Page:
With the school year winding down, many parents are thinking about how to keep their children active this summer.
But for the thousands of metro Atlanta parents whose kids qualify for free school lunches, a much harder question looms: How will they keep their children fed?
In Georgia, more than 1 in 4 or 28.8 percent of children live in food “insecure” households, said Pam Tatum, president and CEO of Quality Care for Children, a nonprofit that works to ensure that children are nurtured and educated.
When school and the subsidized lunches that come with it end, so, too, do reliable meals for many children, Tatum said.
Tatum said that studies show that children who don’t get enough to eat don’t learn as much as fast or as well as their peers and that the long-term impact on their health and brain development lingers in adulthood.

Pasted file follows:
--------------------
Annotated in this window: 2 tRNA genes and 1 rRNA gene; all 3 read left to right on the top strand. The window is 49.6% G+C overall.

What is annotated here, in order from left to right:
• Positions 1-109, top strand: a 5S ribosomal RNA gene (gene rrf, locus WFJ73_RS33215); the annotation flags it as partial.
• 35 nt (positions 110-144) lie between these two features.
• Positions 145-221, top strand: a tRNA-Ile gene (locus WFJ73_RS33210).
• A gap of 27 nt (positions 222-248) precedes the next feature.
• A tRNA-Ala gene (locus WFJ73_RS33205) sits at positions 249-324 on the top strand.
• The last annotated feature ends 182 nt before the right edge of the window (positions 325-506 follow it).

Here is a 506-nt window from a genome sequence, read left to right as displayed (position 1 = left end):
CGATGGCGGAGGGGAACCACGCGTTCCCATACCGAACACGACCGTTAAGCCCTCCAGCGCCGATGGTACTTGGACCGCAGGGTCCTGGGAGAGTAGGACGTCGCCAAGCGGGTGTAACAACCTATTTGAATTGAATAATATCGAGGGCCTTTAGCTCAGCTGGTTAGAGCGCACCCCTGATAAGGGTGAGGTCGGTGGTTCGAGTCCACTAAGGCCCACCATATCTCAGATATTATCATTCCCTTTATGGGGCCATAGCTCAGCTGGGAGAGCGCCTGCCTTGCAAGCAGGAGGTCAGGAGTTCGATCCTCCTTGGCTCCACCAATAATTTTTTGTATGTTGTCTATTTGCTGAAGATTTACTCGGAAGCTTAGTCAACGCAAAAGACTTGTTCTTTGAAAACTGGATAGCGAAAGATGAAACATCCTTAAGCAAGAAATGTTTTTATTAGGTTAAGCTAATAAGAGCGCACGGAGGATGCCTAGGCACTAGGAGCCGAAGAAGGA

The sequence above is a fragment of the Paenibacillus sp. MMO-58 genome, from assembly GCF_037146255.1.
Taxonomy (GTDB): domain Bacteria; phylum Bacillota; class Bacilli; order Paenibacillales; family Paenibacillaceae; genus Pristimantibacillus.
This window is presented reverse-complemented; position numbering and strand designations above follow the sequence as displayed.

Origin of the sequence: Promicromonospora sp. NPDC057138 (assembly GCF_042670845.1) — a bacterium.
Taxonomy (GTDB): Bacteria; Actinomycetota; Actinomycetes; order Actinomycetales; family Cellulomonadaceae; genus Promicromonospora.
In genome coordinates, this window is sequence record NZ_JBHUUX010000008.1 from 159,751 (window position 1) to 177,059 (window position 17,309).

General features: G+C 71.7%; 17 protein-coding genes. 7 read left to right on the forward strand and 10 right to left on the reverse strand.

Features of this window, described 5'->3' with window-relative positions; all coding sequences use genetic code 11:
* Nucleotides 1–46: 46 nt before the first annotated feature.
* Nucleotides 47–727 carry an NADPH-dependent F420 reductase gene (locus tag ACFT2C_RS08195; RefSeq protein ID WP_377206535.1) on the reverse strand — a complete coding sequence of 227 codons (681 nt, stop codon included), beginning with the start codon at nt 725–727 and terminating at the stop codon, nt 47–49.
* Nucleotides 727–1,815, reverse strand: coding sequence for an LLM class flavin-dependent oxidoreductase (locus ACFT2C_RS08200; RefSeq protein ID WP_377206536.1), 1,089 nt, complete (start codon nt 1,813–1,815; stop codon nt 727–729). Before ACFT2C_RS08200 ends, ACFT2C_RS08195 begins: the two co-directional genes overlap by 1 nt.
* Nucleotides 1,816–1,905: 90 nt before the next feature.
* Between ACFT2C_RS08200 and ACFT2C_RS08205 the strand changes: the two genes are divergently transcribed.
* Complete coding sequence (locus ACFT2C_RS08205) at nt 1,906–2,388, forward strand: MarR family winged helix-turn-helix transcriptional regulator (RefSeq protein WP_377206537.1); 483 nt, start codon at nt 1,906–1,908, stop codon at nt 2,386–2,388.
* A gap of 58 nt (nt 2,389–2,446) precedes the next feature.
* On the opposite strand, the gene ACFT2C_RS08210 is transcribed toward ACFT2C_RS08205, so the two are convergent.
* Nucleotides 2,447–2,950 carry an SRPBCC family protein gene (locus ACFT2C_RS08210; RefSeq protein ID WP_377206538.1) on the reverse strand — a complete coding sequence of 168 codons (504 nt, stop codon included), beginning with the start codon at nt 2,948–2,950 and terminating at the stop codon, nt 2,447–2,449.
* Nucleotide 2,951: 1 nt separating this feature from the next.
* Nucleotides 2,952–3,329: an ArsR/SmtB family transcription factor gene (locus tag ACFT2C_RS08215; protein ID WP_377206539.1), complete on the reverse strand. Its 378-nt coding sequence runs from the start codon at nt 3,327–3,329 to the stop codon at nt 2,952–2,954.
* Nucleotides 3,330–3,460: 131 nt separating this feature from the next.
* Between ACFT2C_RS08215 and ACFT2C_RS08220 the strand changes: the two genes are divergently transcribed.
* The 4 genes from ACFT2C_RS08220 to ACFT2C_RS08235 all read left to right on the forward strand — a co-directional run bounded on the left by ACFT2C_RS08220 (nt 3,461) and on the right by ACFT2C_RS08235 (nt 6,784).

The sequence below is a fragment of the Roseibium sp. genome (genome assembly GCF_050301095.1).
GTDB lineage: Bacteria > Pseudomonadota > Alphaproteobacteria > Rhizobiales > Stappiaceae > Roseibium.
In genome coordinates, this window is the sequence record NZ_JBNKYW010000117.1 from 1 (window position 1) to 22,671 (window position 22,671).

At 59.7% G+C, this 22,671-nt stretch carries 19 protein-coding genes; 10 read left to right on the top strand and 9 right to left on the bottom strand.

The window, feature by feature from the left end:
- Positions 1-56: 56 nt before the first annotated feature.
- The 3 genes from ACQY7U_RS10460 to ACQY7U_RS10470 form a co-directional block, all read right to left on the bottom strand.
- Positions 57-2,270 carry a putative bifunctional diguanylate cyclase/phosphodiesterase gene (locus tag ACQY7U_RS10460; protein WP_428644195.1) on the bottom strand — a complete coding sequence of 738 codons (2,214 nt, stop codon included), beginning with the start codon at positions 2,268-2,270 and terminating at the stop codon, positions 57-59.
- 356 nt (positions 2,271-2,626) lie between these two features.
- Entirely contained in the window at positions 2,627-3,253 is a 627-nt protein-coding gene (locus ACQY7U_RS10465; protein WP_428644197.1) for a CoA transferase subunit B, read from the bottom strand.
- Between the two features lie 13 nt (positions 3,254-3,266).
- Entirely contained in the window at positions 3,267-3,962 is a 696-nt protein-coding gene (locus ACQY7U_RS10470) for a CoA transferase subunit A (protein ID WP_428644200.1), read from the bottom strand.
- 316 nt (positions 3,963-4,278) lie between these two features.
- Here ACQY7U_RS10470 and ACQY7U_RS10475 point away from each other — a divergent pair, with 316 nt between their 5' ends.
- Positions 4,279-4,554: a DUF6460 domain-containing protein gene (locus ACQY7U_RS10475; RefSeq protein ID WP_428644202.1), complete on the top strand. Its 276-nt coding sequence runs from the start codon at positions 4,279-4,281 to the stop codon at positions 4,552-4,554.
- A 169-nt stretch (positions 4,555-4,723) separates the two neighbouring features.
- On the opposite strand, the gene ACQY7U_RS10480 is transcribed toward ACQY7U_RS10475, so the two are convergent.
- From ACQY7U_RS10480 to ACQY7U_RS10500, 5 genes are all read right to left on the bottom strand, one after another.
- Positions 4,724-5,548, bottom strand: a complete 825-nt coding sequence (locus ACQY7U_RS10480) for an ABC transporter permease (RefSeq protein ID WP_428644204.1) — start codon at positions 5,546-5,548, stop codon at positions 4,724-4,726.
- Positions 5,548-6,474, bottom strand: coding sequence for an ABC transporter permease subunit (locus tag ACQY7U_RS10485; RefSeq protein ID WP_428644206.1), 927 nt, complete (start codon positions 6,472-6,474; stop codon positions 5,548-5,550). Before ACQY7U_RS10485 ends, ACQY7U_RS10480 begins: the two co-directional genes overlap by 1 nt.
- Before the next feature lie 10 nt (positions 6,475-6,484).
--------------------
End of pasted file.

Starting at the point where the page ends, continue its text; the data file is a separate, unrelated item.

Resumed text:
And so this summer marks the third that Quality Care for Children has been standing in the gap, providing food to nearly 1,100 children at 20 sites across metro Atlanta during the summer months. The free meals are made possible through a partnership with the U.S. Department of Agriculture, area child care programs, Open Hand, which prepares the meals, and local chefs who will visit sites to talk about nutrition.
In addition to the QCC program, United Way of Greater Atlanta recently launched its first ever crowdfunding campaign to help provide meals to children this summer, said Milton Little Jr., president and CEO of the nonprofit.
For more information on where you can find programs for your children, click here: www.myajc.com/news/lifestyles/summer-food-programs-for-kids-open-june-2/nfyQz/.
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